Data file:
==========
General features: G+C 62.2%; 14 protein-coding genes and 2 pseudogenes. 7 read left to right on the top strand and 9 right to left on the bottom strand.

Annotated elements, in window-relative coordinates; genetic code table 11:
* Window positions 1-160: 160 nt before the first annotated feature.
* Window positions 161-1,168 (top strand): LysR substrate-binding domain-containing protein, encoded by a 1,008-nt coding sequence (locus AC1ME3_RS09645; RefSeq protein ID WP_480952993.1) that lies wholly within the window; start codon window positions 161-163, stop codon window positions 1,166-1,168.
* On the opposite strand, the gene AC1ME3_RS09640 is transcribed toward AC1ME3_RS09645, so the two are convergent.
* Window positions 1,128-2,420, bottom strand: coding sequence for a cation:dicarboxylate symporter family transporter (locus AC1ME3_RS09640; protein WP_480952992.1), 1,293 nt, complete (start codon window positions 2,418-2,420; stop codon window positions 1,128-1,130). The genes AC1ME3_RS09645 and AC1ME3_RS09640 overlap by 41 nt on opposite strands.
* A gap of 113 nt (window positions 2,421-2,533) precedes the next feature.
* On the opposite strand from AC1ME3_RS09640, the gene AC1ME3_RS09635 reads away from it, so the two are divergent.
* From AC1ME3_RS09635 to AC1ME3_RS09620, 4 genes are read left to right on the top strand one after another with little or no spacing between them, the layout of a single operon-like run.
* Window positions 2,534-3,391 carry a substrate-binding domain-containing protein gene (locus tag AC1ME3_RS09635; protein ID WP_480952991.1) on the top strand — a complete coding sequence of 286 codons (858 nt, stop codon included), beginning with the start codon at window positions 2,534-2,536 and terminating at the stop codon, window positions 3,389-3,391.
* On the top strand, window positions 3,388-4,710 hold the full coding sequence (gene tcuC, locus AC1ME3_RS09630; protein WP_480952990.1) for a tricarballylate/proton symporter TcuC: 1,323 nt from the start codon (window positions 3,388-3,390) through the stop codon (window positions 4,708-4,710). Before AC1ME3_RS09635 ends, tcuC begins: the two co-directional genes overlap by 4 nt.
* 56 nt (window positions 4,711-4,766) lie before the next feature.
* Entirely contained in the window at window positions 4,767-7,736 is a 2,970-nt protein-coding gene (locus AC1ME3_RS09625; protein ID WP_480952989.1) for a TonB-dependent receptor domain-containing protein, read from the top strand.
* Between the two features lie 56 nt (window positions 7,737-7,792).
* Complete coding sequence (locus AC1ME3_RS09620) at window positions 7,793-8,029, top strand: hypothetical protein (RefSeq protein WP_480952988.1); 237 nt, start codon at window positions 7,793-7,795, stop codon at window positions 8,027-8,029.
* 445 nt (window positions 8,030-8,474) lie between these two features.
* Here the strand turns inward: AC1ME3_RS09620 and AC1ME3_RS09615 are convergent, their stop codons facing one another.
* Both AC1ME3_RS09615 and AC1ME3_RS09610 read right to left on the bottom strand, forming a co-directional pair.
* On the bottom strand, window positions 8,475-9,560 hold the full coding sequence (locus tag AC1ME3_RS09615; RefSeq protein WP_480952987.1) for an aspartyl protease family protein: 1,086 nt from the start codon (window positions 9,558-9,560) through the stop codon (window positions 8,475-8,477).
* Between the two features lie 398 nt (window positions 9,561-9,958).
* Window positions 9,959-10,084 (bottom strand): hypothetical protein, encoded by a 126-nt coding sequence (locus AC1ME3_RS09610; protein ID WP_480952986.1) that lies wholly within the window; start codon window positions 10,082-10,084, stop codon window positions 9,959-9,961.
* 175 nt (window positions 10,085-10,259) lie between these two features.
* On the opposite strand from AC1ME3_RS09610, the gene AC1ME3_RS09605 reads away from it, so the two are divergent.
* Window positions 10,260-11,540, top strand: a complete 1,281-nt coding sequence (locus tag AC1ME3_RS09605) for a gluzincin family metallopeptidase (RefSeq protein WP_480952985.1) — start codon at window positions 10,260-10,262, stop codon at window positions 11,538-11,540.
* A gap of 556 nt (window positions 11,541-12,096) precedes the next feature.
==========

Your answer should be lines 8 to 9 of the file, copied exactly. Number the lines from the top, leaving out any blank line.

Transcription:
* On the opposite strand from AC1ME3_RS09640, the gene AC1ME3_RS09635 reads away from it, so the two are divergent.
* From AC1ME3_RS09635 to AC1ME3_RS09620, 4 genes are read left to right on the top strand one after another with little or no spacing between them, the layout of a single operon-like run.